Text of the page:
Presumably, at some point during the operation of the RR 14, such RR 14 is going to require a resource 12 from an RP 10 which as was set forth above provides the resource 12 to such RR 14 only if a valid code-ID 22 for the RR 14 is presented to the RP 10 on behalf of such RR 14. Accordingly, upon loading the RR 14 and the corresponding id 20 thereof, a code-ID 22 corresponding to such loaded RR 14 and id 20 is calculated (step 309). Such code-ID 22 may be calculated by the loader 24 or by the aforementioned authenticator 16 that proffers authentication information to the RP 10. As maybe appreciated, the authenticator 16 may indeed be a part of the loader 24 or the loader 24 may indeed be a part of the authenticator 16. Again, the code-ID may be calculated in any appropriate manner without departing from the spirit and scope of the present invention as long as the calculated code-ID 22 is in a form expected to be seen by the RP 10.
Thus, at some point during the operation of the RR 14, such RR 14 indeed requires the resource 12 from the RP 10 and therefore requests the authenticator 16 to obtain such resource 12 on behalf of the RR 14 (step 311). Note that before so attempting to obtain such resource 12, the authenticator 16 may perform various authentication functions with respect to the RR 14 to ascertain that the RR 14 has rights to the resource 12 and is to be trusted with the resource 12, among other things (step 313). In doing so, the authenticator 16 may itself refer to the security-related information in the id 20 corresponding to the RR 14, and may also confirm that the RR 14 has not been modified in any manner including that which would negate trust thereof, among other things. In general, the authenticator 16 may perform any authentication functions with respect to the RR 14 without departing from the spirit and scope of the present invention. Such authentication functions are known or should be apparent to the relevant public and therefore need not be set forth herein in any detail.
Presuming that the authenticator 16 is satisfied with the RR 14, then, the authenticator 16 forwards the request for the resource 12 from the RR 14 to the RP 10 (step 315). Such forwarded request may be a verbatim copy of the request from the RR 14 or a modification thereof. Thus, the forwarded request may take any appropriate form without departing from the spirit and scope of the present invention. For example, such form may be as a pre-defined quoting function that includes the calculated code-ID 22 for the requesting RR 14, the id 20 for the requesting RR 14, and a definition of the resource 12 requested by the RR 14, among other things. As should be appreciated, the quoting function may also include a digital signature or the like based on one or more of such items, where the signature is verifiable based on a security key shared between the authenticator 16 and the RP 10.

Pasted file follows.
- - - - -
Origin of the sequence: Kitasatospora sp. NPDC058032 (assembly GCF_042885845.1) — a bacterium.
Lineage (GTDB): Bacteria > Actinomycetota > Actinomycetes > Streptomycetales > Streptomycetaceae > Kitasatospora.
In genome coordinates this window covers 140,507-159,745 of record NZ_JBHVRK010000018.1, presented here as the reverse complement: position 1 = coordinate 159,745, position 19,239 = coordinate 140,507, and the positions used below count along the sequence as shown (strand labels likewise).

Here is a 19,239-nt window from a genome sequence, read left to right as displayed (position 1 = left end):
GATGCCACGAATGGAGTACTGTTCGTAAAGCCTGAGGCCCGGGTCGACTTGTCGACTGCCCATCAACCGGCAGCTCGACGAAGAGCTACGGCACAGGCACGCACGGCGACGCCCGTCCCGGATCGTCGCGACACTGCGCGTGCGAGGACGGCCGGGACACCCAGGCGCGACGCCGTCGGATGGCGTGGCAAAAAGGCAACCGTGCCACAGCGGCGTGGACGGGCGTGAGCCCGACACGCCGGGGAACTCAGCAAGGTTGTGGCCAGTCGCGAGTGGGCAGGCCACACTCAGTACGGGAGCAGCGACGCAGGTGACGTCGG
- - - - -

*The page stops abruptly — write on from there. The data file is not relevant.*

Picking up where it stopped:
In response to the received quoting function or other forwarded request, then, and turning now to
Note that the RP10 may determine the identity of the requesting RR 14 from the forwarded request by any appropriate manner without departing from the spirit and scope of the present invention. For example, such identity may be specified within the id 20 in the forwarded request as a particular name-value pair. Of course, a nefarious entity may alter such identity information in the id 20 in an attempt to inappropriately gain a resource 12 from the RP 10. However, because the code-ID 22 as calculated by the authenticator 16 is based in part on the id 20, such calculated code-ID should fail to match any valid code-ID known to the RP 10. In addition, it is to be noted that the authenticator 16 is trusted by the RP 10 to act appropriately and therefore is trusted to not subvert the code-ID 22.
Note, too, that the RP 10 is presumed and expected to have each valid code-ID 22 for the RR 14. Again, each of one or more valid code-IDs 22 of an RR 14 should be well-known, especially by an RP 10 which is to be asked to provide a resource 12 to the RR 14. Note, finally, that by finding a valid code-ID 22 in a forwarded request, the RP 10 can conclude based on the valid code-ID 22, which is derived from the RR 14 and the id 20 thereof, that the RR 14 can be trusted as being a known non-altered RR 14 that can be presumed to be trustworthy, and also that the security-related information upon which the RR 14 operates is known non-altered security-related information that can be presumed to be trustworthy. Moreover, it is to be appreciated that by employing code-IDs 22, a particular RR 14 that has been compromised can be dishonored merely by removing all relevant code-IDs thereof from being available to the RP 10.